A number of businesses in Ghana are feeling the heat in the midst of the Nigerian border closure. Some businesses are likely to shut down if the impasse is not resolved by the end of 2019
A report by the Ghana Chamber of Commerce and Industry suggests that local businesses particularly in the Ashanti region are feeling the heat due to the border closure. Thus some businesses in the region are losing about $3 million a week. Also, there is the additional threat of a possible shut down of their operations as a result of the situation.
The report was drawn from a recent visit to some selected companies in the Ashanti region by officials of the Chamber . Purpose of visit was to evaluate business performance and market strategies in the midst of Nigeria’s border closure. The team visited a number of companies including Angel Group of Companies, Uni-Jay Fashion, and Asamoa Yamoah Yamoa Farms all in Kumasi. The companies operate in transport, trading, construction, fashion and farming sectors.
The National President of the Chamber of Commerce and Industry, Nana Apiagyei Dankawoso led the tour. He stressed on the need for business owners to remain resilient in the face of recent challenges. He further gave his word that the border will reopen soon. This will allow passage of goods from Ghana as well as boost business between Ghana and Nigeria.
Why did Nigeria close its borders?
However in another development, media reports from Nigeria suggest the border will be opened some time in 2020. A Nigerian Minister of State has mentioned that the country rather wants foreign businesses to set up local plants to cater for local demand.
He stated, that “these importers should come and establish here; we cannot continue to consume other countries’ goods. No country develops by consuming from others. People should not condemn the government for border closure, it is for our interest. By producing goods locally, jobs will be created, the value of the Naira will appreciate and the chain effect is that the domestic economy will become vibrant”.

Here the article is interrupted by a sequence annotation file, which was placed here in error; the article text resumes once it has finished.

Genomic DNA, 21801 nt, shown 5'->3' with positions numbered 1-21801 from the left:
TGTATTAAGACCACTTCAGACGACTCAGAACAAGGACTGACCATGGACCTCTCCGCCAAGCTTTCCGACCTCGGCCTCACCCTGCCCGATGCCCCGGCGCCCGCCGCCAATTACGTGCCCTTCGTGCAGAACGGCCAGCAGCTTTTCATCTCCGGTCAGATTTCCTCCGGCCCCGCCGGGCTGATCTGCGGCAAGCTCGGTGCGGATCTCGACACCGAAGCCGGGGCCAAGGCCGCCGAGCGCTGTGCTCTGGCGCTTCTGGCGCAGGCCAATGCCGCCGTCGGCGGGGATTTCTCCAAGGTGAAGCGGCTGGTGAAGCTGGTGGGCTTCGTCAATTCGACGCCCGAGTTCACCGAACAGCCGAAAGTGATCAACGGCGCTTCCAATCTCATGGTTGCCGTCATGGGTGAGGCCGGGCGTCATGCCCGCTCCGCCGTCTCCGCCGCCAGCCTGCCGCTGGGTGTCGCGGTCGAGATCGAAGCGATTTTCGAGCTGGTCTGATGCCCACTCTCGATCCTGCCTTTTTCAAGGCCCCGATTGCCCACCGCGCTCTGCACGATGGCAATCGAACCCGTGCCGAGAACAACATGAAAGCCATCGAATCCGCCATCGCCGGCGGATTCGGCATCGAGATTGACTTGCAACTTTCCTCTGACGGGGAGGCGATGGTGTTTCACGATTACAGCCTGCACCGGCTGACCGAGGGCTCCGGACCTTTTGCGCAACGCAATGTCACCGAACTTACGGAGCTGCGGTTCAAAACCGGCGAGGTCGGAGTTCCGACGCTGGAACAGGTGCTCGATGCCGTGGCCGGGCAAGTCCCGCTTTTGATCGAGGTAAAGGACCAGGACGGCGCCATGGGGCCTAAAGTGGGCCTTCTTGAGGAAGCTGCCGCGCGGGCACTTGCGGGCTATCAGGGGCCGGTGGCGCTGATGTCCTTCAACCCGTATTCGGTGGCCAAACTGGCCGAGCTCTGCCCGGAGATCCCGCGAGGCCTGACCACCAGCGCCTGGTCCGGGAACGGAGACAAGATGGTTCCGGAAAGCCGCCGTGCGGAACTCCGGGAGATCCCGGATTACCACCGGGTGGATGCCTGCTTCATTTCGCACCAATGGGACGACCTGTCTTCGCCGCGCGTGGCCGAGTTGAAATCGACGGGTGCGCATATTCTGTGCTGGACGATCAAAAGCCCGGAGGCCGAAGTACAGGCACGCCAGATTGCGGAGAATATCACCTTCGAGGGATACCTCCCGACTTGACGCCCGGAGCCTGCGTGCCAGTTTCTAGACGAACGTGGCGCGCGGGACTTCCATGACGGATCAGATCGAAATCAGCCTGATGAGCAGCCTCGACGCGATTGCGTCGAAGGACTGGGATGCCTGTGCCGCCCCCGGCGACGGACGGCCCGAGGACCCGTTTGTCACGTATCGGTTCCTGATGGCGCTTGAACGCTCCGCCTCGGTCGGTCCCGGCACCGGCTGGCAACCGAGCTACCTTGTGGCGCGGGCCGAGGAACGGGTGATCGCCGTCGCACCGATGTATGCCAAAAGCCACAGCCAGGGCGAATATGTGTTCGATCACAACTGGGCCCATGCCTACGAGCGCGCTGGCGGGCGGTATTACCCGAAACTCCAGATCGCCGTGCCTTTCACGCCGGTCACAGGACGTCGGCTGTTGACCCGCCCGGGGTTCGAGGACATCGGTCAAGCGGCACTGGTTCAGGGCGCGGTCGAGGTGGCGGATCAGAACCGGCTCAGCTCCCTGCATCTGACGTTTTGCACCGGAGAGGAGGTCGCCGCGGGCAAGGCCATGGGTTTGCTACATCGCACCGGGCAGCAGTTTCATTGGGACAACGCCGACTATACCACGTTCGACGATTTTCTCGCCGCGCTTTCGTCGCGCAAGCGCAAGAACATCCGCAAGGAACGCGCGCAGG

He further stated that“we have to emulate the Chinese economy”. When China began manufacturing, people referred to their products as fake. Today, China is leading in the manufacturing of most products in the world. Nigeria can become another China”.
Perhaps there is some substantial truth and words of wisdom in his statements
Why Ghanaian businesses are struggling
Some Ghanaian businesses are feeling the heat of the border closure because of their relatively small and narrow markets. Ghanaians are typically conservative and tend to be comfortable with little. There is usually little aggression to reach higher heights. Having gained entry into the Nigerian market, some of these businesses might have relaxed with poor drive to strive for other foreign markets.
Now the market is gone, if not permanently they still ought to find means to survive under this temporary heat. Local businesses must source for more opportunities in both local and international markets. Especially in the Sub-Saharan African region, countless opportunities exist.
The businesses can stay afloat when there is temporary or even permanent shut down of some markets.